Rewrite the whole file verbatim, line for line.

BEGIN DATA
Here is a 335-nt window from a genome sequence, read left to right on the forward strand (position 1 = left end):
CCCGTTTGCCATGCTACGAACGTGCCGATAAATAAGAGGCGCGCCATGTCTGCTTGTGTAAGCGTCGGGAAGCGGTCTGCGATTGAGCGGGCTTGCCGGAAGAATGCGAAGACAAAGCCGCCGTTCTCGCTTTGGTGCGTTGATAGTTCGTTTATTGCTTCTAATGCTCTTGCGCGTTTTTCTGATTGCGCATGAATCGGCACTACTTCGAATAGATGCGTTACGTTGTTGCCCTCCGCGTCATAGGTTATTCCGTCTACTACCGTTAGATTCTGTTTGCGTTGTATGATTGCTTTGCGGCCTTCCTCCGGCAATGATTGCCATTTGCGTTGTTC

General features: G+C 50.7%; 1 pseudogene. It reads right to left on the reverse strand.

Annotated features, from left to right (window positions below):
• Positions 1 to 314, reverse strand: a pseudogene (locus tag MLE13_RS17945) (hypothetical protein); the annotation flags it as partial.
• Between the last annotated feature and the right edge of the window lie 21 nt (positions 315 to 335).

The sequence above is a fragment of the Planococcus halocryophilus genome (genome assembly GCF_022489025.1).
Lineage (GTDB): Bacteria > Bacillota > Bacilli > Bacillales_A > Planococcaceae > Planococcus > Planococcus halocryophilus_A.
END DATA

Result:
Here is a 335-nt window from a genome sequence, read left to right on the forward strand (position 1 = left end):
CCCGTTTGCCATGCTACGAACGTGCCGATAAATAAGAGGCGCGCCATGTCTGCTTGTGTAAGCGTCGGGAAGCGGTCTGCGATTGAGCGGGCTTGCCGGAAGAATGCGAAGACAAAGCCGCCGTTCTCGCTTTGGTGCGTTGATAGTTCGTTTATTGCTTCTAATGCTCTTGCGCGTTTTTCTGATTGCGCATGAATCGGCACTACTTCGAATAGATGCGTTACGTTGTTGCCCTCCGCGTCATAGGTTATTCCGTCTACTACCGTTAGATTCTGTTTGCGTTGTATGATTGCTTTGCGGCCTTCCTCCGGCAATGATTGCCATTTGCGTTGTTC

General features: G+C 50.7%; 1 pseudogene. It reads right to left on the reverse strand.

Annotated features, from left to right (window positions below):
• Positions 1 to 314, reverse strand: a pseudogene (locus tag MLE13_RS17945) (hypothetical protein); the annotation flags it as partial.
• Between the last annotated feature and the right edge of the window lie 21 nt (positions 315 to 335).

The sequence above is a fragment of the Planococcus halocryophilus genome (genome assembly GCF_022489025.1).
Lineage (GTDB): Bacteria > Bacillota > Bacilli > Bacillales_A > Planococcaceae > Planococcus > Planococcus halocryophilus_A.